Ghana International Trade Commission presents aluminium dumping report to Minister

Gitc Aluworks

The Ghana International Trade Commission (GITC) has presented a report to the Minister of Trade and Industries on the alleged dumping of aluminium coils and circles originating in or imported from China.

The Commission after the investigations has ruled that aluminium coils and circles from China were being dumped onto the Ghanaian domestic market, causing material injury and a threat of material injury to the Ghanaian industry.

Professor Paul Kuruk, Vice-Chairman, GITC, presenting the report to Mr Alan Kyeremanten commended the Minster for his advocacy in the establishment of the Commission to address unfair trade practices.

On May 8, 2019, Aluworks Limited, the manufacturer of aluminium coils and circles in Ghana applied for the Commission to investigate the alleged dumping of aluminium coils and circles originating in or imported from China.

The Commission calculated a weighted average dumping margin of 35.77 per cent for the subject product.

He said a penalty of five years would be placed on the Company.

Prof Kuruk said the investigation was conducted within the framework of the GITC Act 2016, Act 926, and the GTIC Anti-Dumping Regulations (LI 2830) read with the World Trade Organisation Agreement on Implementation of Article VI of the General Agreement on Tariffs and Trade, 1994 (the Anti-Dumping Agreement).

He said the investigation was initiated after the Commission considered that there was prima facie evidence to show that the subject product was being imported at dumped prices and causing material injury and a threat of material injury to the Ghanaian domestic industry.

He said the Commission decided that the following definitive anti-dumping duties should be imposed on aluminium coils and circles originating in or imported from China: HS Codes 7606.91.10.00 – aluminium plates, sheets, strip, of a thickness exceeding 0.2mm.

He said material injury to the domestic injury was found to be in the form of the declines experienced by Aluworks concerning its sales volumes, market share, return on investment, productivity, incoming cash flow, growth and utilization of production capacity.

He said the Commission found Aluworks to be the sole manufacturer of aluminium coils and circles in Ghana and therefore, received the application as a complaint filed by the domestic industry.

He said under Section 54 of the GITC Act, 2016 (ACT 926), “dumping” meant the introduction of a product into the commerce of Ghana at less than its normal value in the ordinary course of trade, for the like product when destined for consumption in the exporting country.

He said at the initiation of the investigation, the known exporters of the subject product, importers and interested parties were sent questionnaires to complete.

They included Lion Aluminium Products Limited, Olive Aluminium Works, Asadek Roofing Limited and Domod Aluminium Limited.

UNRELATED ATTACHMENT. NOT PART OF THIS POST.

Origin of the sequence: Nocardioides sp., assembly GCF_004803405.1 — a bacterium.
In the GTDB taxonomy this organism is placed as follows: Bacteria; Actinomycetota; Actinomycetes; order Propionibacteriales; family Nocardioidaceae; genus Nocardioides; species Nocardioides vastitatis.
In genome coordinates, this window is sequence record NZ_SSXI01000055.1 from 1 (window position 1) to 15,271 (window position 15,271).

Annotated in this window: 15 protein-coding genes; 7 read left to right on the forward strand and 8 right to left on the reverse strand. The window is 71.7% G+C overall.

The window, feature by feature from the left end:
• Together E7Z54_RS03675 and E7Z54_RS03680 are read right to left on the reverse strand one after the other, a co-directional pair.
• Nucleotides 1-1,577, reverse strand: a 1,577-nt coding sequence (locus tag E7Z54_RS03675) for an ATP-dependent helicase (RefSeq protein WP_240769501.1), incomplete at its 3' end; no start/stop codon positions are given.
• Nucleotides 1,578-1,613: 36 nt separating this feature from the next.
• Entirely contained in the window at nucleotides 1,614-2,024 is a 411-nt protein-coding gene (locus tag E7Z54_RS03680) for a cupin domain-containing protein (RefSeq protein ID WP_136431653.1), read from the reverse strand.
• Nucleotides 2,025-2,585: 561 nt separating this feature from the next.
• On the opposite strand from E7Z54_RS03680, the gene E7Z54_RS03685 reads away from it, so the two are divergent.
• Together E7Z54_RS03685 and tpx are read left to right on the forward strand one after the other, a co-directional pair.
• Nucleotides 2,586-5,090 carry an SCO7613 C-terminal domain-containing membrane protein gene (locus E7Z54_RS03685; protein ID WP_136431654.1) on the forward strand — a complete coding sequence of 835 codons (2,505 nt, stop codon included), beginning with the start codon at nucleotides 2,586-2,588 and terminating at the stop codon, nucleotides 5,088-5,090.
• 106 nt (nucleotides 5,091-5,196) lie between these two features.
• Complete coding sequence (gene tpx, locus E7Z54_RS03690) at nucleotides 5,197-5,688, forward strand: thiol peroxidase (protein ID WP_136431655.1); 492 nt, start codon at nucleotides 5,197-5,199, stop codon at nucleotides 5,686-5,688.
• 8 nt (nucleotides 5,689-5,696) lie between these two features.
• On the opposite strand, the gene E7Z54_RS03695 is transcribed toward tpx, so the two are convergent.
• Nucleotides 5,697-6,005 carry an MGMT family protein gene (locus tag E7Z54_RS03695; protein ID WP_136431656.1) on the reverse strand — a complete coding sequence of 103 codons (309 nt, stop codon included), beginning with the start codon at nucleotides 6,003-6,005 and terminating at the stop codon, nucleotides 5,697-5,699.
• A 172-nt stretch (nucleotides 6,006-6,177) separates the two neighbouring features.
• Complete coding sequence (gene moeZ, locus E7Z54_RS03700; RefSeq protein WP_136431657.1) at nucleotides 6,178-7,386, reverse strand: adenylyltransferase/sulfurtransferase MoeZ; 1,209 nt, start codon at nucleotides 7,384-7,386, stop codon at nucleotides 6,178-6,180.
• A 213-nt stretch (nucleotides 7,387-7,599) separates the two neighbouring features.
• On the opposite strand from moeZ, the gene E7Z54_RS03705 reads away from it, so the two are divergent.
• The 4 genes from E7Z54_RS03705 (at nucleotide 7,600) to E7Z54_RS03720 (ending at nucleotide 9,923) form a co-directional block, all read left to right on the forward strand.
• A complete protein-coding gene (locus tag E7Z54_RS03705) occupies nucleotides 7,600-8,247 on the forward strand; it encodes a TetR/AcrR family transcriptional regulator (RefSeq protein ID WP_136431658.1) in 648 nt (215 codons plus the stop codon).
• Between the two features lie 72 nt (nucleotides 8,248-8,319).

The Vice-Chairman said the trade representatives of China at the Chinese Embassy in Ghana were also notified of the Commission’s investigation.

Prof Kuruk said the investigation period for dumping was from May 15, 2019 to March 13, 2020, stating that the injury analysis involved evaluation of data for the period January 2014 to December 2018.

“In finding there is a causal link between the dumped product and material injury, the Commission took account of evidence including the increases in the volumes of the dumped product, absolute or relative to the domestic production or consumption; the increased market share of the dumped products; and the magnitude of the margin of dumping,” he said.

Mr Kyeremanten acknowledged receipt of the report and commended the leadership of the Commission for their excellent and professional work on the report in addressing unfair trade practices in the local market.

He said as a country “we have embarked on a very comprehensive and aggressive programme for industrial transformation, which effectively meant that we are enhancing local production capacity and productivity.

He said any effort at having unfair trade practices in the economy would undermine the work the country had done so far in encouraging and supporting local industries.

“I believe that the work the Commission is embarking on will protect the local industries from unfair trade practices,” he said.

The Minister said the establishment of the African Continental Free Trade Area would be the most powerful stimulus for attracting investments not only into Ghana but to the whole Continent.

He said particularly for Ghana as a host country “we believe that this offers an opportunity for Ghana to become the new gateway and manufacturing hub for the Continent.”

He said in that respect the work of the Commission would be used to assure investors, who would be attracted to locate their facilities in Ghana to take advantage of the Continental market.

He said the work of the Commission would provide the eco-system to guarantee them against unfair trade practices that would be occasioned by people who would engage in the unfortunate exercise.

He expressed the hope that the Commission would continue with their work and the government was committed to supporting their activities.

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